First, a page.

eli5: How do Tesla cars not instantly kill every in there when driving through moderate to large amounts of water to the level of floods

594 views
0

eli5: How do Tesla cars not instantly kill every in there when driving through moderate to large amounts of water to the level of floods

In: Engineering

Water isn’t nearly as good a conductor of electricity as copper. The “path of least resistance” (which is a simplification I admit, but ELI5) causes the electricity to flow through the wires, turning the wheels, paddling the mostly-floating/slowly-sinking vehicle across a short region of water until the tires can get traction of the road on the other side.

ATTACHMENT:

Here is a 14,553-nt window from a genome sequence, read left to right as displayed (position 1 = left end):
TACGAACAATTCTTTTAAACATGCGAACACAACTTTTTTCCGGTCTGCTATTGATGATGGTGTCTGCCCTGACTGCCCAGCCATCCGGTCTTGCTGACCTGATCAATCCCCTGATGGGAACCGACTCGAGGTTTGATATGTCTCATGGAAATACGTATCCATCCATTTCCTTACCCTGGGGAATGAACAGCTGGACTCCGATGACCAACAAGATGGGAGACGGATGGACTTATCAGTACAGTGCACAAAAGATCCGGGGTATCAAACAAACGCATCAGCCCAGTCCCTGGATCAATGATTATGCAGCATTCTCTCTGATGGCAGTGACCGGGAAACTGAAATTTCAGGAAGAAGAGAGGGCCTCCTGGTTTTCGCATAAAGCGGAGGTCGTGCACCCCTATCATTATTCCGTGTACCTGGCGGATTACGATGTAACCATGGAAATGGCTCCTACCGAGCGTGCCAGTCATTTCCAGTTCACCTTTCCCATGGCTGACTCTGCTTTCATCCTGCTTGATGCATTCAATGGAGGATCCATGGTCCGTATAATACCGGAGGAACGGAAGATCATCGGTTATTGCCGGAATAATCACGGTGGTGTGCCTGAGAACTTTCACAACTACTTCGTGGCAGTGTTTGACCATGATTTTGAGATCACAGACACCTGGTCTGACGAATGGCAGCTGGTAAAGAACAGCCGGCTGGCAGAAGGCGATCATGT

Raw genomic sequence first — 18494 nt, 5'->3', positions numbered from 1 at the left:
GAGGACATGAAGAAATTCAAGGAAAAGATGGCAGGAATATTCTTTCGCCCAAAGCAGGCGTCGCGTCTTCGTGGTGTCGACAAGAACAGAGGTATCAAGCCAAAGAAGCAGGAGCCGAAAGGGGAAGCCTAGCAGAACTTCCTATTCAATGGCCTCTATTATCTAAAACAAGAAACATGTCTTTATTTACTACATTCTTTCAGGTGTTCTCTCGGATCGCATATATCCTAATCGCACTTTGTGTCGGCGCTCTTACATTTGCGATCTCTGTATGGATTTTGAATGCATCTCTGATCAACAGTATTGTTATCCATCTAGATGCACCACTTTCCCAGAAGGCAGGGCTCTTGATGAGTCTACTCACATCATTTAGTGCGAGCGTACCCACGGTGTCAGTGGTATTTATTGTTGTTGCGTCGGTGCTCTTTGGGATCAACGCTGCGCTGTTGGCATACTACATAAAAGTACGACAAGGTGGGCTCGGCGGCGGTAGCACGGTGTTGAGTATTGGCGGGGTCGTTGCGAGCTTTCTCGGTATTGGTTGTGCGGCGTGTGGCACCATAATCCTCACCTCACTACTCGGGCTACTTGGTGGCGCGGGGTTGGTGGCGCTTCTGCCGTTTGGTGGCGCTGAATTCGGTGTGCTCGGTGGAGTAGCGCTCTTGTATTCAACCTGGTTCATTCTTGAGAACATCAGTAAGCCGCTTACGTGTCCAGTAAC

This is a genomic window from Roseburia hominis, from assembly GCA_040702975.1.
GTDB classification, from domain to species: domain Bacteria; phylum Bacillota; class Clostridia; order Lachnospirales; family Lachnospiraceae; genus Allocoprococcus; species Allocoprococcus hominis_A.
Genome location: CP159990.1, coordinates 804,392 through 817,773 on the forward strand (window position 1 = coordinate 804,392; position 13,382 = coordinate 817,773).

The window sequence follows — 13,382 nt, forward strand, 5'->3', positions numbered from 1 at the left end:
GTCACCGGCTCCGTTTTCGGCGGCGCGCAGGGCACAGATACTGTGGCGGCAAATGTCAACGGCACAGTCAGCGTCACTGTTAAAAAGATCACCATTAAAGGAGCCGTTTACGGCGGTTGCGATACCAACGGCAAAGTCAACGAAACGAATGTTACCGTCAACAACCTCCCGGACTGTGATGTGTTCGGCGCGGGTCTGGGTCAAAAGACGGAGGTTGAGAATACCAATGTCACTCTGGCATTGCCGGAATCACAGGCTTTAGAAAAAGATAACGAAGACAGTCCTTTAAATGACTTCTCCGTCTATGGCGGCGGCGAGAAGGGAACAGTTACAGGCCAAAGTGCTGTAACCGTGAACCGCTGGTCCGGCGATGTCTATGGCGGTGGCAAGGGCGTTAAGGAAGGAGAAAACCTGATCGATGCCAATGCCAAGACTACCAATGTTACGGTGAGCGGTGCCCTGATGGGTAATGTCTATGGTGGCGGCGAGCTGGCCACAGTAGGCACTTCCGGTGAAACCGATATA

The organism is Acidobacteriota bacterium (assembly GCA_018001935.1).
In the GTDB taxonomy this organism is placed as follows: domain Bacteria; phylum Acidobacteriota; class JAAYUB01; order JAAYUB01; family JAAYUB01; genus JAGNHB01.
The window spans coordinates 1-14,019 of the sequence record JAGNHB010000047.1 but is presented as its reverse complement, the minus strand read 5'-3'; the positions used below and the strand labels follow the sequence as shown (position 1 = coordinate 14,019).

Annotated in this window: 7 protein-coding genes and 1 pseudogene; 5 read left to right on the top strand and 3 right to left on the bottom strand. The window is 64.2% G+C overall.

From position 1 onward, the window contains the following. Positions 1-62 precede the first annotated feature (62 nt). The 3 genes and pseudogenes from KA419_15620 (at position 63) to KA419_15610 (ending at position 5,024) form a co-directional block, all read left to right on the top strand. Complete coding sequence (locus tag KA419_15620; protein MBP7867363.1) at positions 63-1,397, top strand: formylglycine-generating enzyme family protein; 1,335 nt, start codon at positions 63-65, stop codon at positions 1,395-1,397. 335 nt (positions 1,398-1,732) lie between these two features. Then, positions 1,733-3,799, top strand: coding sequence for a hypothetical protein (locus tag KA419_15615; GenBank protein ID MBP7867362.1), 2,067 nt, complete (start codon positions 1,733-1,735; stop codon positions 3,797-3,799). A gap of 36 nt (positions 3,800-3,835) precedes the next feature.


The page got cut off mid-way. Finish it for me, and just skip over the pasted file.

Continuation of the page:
While I object to the term [Tesla swimming](https://www.youtube.com/watch?v=cBYFo6fXPvU ) is a thing.

A few things.

* Water on it’s own isn’t a great conductor of electricity.
* The wiring, particularly on cars, is usually well insulated and protected.
* Even if water creates a path for current outside the wiring, the current is not going to follow a long path through the car: it will likely just go to the metal frame of the car, which is a good conductor. This might damage the battery or wiring, but it wouldn’t electrocute anyone.